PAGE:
"They share information on which pharmacies still have...antibiotics that can be used for anthrax," Dowd wrote. "They are toting around flats and sneakers in case they have to run, and stocking up on canned tuna, salmon and oysters, batteries and bottled waters" And Dowd goes on in that vein for 16 paragraphs.

"But you don't see gas masks in the subways used by millions of working people every day, do you?" said Barnes. In fact, many workers are becoming impatient at cops who act even more brazenly like they own the streets in parts of the city, as well as the stoppages on roads and tunnels that are adding hours to the working day in some cases.

"Despite the hysteria that saturates the big business media," Barnes said, "there really are two New Yorks."  
A would-be Bonaparte undone
New York City since September 11, Barnes said, also provided a textbook study in all the elements of Bonapartism at this stage of the capitalist crisis in the United States, as well as its current limitations.

Playing on the panic and insecurities of middle-class layers in times of crisis--ultimately the root of the mass base of any serious fascist movement--bourgeois figures will push themselves forward as someone who stands above conflicting classes and can restore order and stability. They demagogically pledge to cut through government bureaucracy and workaday politics to "get the job done," often by setting aside "legalities." Like H. Ross Perot during his run for the U.S. presidency in 1992, they appeal to special armed units--such as the Navy SEALs in Perot's case--as the only "trustworthy" and "incorruptible" force that can protect the population.

With the onset of the crisis in New York City, Barnes said, Mayor Rudolph Giuliani hoped to reverse his fortunes to push himself forward as the "can-do" man of the hour. Prior to September 11 Giuliani had still been the object of a nearly year-long press campaign scandalizing him over his personal life, part of the pornographication of bourgeois politics noted earlier.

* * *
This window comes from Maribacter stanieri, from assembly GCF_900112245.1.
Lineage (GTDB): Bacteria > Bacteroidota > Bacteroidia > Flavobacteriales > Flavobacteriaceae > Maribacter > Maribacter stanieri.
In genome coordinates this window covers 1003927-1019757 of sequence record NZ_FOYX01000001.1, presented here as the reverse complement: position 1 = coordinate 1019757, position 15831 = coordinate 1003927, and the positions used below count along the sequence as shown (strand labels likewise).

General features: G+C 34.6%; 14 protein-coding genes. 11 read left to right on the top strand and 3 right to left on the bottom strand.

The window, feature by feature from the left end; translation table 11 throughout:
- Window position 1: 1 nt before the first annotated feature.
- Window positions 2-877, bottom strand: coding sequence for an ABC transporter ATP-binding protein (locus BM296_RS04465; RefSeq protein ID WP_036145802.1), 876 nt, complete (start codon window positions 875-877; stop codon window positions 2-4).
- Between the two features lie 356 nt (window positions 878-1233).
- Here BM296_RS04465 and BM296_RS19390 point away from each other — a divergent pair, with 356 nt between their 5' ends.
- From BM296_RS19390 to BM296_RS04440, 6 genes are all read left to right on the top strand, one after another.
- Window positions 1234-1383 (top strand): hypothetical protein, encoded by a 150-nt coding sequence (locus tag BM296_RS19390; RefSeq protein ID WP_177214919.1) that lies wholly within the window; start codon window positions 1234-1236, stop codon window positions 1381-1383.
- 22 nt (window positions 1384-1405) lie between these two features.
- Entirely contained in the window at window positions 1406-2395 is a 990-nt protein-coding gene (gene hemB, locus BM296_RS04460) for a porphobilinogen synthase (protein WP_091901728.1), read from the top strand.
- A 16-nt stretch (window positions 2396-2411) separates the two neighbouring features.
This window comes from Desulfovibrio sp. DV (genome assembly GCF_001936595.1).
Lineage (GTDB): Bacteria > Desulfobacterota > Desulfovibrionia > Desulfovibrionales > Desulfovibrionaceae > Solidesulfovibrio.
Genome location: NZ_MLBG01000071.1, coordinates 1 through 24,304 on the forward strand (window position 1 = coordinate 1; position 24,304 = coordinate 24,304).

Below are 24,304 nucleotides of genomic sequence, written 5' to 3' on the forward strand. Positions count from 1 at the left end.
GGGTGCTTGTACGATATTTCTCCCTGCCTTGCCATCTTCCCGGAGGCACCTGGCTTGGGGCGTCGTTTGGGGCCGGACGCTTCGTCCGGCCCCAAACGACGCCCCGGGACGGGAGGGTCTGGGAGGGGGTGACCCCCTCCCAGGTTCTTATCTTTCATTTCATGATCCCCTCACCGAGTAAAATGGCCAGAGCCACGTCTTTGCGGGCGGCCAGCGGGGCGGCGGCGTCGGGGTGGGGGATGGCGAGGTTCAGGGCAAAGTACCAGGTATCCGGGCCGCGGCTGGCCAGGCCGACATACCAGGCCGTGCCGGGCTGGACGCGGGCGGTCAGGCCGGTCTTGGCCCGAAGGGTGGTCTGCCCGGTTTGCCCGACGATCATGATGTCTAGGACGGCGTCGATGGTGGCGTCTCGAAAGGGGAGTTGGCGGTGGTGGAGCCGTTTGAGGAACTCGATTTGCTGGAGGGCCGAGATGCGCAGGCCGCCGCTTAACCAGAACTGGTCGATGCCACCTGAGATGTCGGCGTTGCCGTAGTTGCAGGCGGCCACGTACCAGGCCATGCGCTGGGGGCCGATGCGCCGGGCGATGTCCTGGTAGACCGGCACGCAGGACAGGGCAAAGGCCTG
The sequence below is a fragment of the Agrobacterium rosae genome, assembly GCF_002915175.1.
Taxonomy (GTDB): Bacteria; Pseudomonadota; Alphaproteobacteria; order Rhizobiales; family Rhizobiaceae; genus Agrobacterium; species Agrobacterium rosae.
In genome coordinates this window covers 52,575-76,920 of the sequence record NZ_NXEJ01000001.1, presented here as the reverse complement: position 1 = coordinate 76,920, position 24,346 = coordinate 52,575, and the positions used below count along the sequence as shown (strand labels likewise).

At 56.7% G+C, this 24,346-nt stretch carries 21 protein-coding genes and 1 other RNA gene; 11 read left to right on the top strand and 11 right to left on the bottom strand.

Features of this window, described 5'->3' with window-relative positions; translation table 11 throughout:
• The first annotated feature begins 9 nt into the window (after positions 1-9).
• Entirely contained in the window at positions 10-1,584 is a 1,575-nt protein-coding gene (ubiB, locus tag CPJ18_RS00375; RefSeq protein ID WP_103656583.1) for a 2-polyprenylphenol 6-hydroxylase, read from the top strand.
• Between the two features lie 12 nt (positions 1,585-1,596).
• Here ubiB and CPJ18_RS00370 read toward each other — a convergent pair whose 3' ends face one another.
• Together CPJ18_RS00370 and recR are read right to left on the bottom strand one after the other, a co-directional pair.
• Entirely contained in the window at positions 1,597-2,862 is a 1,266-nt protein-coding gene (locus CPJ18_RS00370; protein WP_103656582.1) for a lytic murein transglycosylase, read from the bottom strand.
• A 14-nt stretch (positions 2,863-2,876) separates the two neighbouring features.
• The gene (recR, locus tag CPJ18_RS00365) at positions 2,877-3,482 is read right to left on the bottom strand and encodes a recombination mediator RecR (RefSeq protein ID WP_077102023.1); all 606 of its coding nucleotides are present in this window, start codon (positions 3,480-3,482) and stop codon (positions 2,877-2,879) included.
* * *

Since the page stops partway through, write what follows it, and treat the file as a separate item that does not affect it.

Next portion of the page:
Now, scheduling frequent press conferences at "Ground Zero," the mayor sought to project an image of composure, control, and candor--the man "in charge." He repeatedly reminded the public that the "uniformed services" are "my people"--above all the cops but also firemen, several hundred of whom were killed when the Twin Towers collapsed. The members of the "uniformed services" who died in the catastrophe have been elevated by the press and politicians as heroes above the 4,000 plus civilians also killed there.

A would-be Bonaparte, Giuliani then began testing the waters, first to see if the current two-term limit could be set aside so he could run for mayor again this fall, or if his term could at least be extended for a few months.

"But in a situation where timing was everything," Barnes said, "Giuliani made his bid too late, days after the atmosphere of crisis had peaked and begun to recede in New York City, along with his own place in the limelight. Even more decisive, the mayor had misjudged the stage of the broader social crisis, which was not yet ripe for an open move to push parliamentary forms to the side."

Nonetheless, Giuliani's class intuition that from within the "uniformed services" will come the shock troops of Bonapartism in the United States was on the mark, Barnes said--and of fascist movements, too. Police departments, sheriffs offices, and other "law enforcement" agencies are already honeycombed by those with ultrarightist sympathies. And this will become more the case as the capitalist crisis deepens and the employing class begins unleashing armed gangs against workers picket lines and organizations of labor and the oppressed.

At the National Committee meeting the two days following the public meeting, Barnes responded to several questions about whether the cops and firemen serve the same class interests in capitalist society. No, Barnes said. The police are armed defenders of capitalist order and property; becoming a cop puts anyone, regardless of class origin, outside the working class and on the side of the propertied in the class struggle. It is a class divide, Barnes said.